Canadian torture victim Ahmad El Maati demands apology

The actions of Canadian spies and apparent indifference to the fate of trucker Ahmad El Maati “likely contributed indirectly” to his torture, writes former Supreme Court of Canada justice Frank Iacobucci.

The comments come in a once-secret supplement to Iacobucci’s 2008 report on the overseas imprisonment and torture of El Maati and two other Arab-Canadian men in cases eerily reminiscent to that of Maher Arar. The supplemental report was released after federal objections to its disclosure were “resolved” following more than a year of legal wrangling about whether national security would be harmed.

The report raises new concerns about how, in the post-9/11 era, Canadian Security Intelligence Service officials chucked aside human rights in their zeal to safeguard national security.

El Maati, who said he was repeatedly questioned on what he says were false confessions induced under torture in Syria, had been transferred to Egypt in January 2002 after a two-month detention in Syria. El Maati says he bears the physical and psychological scars of Egyptian interrogations. CSIS admitted to Iacobucci that it was aware of El Maati’s claims of mistreatment in Syria, and considered the possibility that further Canadian questioning could provoke more trouble for him in Egypt.

Lacobucci says there was a hands-off approach to the issue of torture by the anti-terror agencies. El Maati’s plight and that of the two other men – Abdullah Almalki and Muayyed Nureddin – is remarkably similar to that of Arar. Like Arar, the three men, who deny any involvement in terrorism, were all abused in Syrian prisons. The three men are now suing the Canadian government. The federal Conservative government settled with Arar for $10.5 million in compensation. But it has yet to apologize to the other three.

Canadian House of Commons votes for apology to Muslims tortured abroad

A majority in the House of Commons says the Canadian government must apologize for the torture ordeals of three Muslim-Canadian men detained in Middle East jails and immediately overhaul the country’s national security review regime. The New Democratic Party brought a motion to have the full Commons endorse a June parliamentary committee report that urged the government to implement recommendations from two earlier judicial inquiries.

The committee had examined the government responses to inquires by Justice Dennis O’Connor into the Maher Arar scandal, and Justice Frank Iacobucci into the detentions abroad of three other men who were tortured in Syrian or Egyptian jails.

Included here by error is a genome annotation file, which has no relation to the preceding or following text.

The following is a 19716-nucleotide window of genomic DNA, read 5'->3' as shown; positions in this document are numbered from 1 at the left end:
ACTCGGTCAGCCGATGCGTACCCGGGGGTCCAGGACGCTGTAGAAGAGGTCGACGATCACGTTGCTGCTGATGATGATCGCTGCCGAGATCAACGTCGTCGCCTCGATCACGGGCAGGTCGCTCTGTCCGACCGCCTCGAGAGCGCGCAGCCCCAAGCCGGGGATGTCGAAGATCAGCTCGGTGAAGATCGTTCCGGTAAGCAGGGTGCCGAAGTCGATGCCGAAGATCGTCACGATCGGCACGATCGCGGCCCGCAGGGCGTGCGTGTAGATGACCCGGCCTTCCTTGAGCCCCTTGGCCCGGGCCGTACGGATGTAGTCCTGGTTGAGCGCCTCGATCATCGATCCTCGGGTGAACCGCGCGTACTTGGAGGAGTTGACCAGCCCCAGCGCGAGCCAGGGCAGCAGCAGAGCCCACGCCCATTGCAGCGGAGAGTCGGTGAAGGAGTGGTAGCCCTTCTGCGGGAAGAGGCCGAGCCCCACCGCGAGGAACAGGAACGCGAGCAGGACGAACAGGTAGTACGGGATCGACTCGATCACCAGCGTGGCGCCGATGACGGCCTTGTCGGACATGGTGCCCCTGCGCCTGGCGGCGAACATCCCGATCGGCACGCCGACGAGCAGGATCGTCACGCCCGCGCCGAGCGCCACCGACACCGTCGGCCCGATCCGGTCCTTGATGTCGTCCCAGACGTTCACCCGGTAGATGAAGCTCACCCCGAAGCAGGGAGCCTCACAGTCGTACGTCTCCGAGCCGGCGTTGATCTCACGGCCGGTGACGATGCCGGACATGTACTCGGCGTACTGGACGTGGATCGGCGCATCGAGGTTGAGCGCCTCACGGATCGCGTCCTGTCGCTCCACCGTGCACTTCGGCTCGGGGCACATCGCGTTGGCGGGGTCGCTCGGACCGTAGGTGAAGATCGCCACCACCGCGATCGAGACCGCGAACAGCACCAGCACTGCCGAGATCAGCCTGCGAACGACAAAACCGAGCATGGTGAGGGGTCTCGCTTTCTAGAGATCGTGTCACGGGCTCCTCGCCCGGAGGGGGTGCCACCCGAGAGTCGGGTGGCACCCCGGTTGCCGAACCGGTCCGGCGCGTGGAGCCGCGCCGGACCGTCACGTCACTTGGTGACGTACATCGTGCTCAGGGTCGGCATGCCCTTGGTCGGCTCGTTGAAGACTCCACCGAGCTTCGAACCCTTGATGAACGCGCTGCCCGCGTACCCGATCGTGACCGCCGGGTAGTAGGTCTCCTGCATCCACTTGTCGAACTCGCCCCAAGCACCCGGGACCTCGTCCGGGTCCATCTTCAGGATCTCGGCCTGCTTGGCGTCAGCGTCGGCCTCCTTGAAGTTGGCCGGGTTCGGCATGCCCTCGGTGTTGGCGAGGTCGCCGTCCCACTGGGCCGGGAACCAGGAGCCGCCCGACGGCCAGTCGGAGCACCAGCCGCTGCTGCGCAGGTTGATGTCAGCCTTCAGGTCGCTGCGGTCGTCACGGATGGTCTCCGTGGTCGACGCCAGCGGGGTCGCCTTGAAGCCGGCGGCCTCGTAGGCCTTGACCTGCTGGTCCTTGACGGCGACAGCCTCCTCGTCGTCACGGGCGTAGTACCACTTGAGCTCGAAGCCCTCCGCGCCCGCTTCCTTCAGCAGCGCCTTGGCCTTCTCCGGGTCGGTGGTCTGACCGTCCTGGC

The Conservative government has already apologized to Maher Arar, and awarded him $10.5 million in compensation after O’Connor found he was deported to torture in Syria largely because of faulty Canadian intelligence. While there were similar findings of inflammatory labelling by Iacobucci in the cases of Abdullah Almalki, Ahmad El-Maati and Muayyed Nureddin, the government has denied liability in civil lawsuits filed by the men.

Some Deficiencies in Canadian Counterterrorism Concludes Inacobucci Inquiry

A 544-page report by Justice Frank Iacubucci released last week pointed to several deficiencies in current Canadian counterterrorism techniques, suggesting in particular not to follow the example of the American Central Intelligence Agency if it should not follow proper procedures. Prime Minister Stephen Harper’s Conservative government appointed Iacobucci in December 2006 to lead the investigation into Canada’s role in the detention of Canadian citizens Abdullah Almalki, Ahmad El Maati and Muayyed Nureddin in Syria. Iacubucci applauded counterterrorist agents for their “conscientiousness” while highlighting how the consequences of mislabelling a suspect are enormous. The Commission also urged federal agents to be extremely careful in circulating intelligence.
Almalki, El Maati and Nureddin were detained in Syria independently when they were arrested and jailed upon their arrival. All three men have denied any links to terrorism. One who avoided this fate despite being on a similar no-fly list and under surveillance, Abdelrahman Alzahabi, told The Globe and Mail that he was able to avoid the fate of these detainees because of a warning he received form a Canadian agent not long after September 11, 2008: to stay in Canada, as the government could not be responsible for what could happen if he should leave.

James Kafieh, a lawyer representing the Canadian Arab Federation in the inquiry noted that Iacubucci’s report made conclusive that “these three men were sacrificed to show the United States that Canada was doing something.” Iacobucci found fault in the actions of Canadian police and intelligence, but added that no one had behaved improperly.

In a separate inquiry, Maher Arar received $10.5 million CAD in compensation from the government and was exonerated of any terrorist ties in 2006. The three men addressed in the Iacubucci report have filed their own lawsuits for compensation from the Canadian government.

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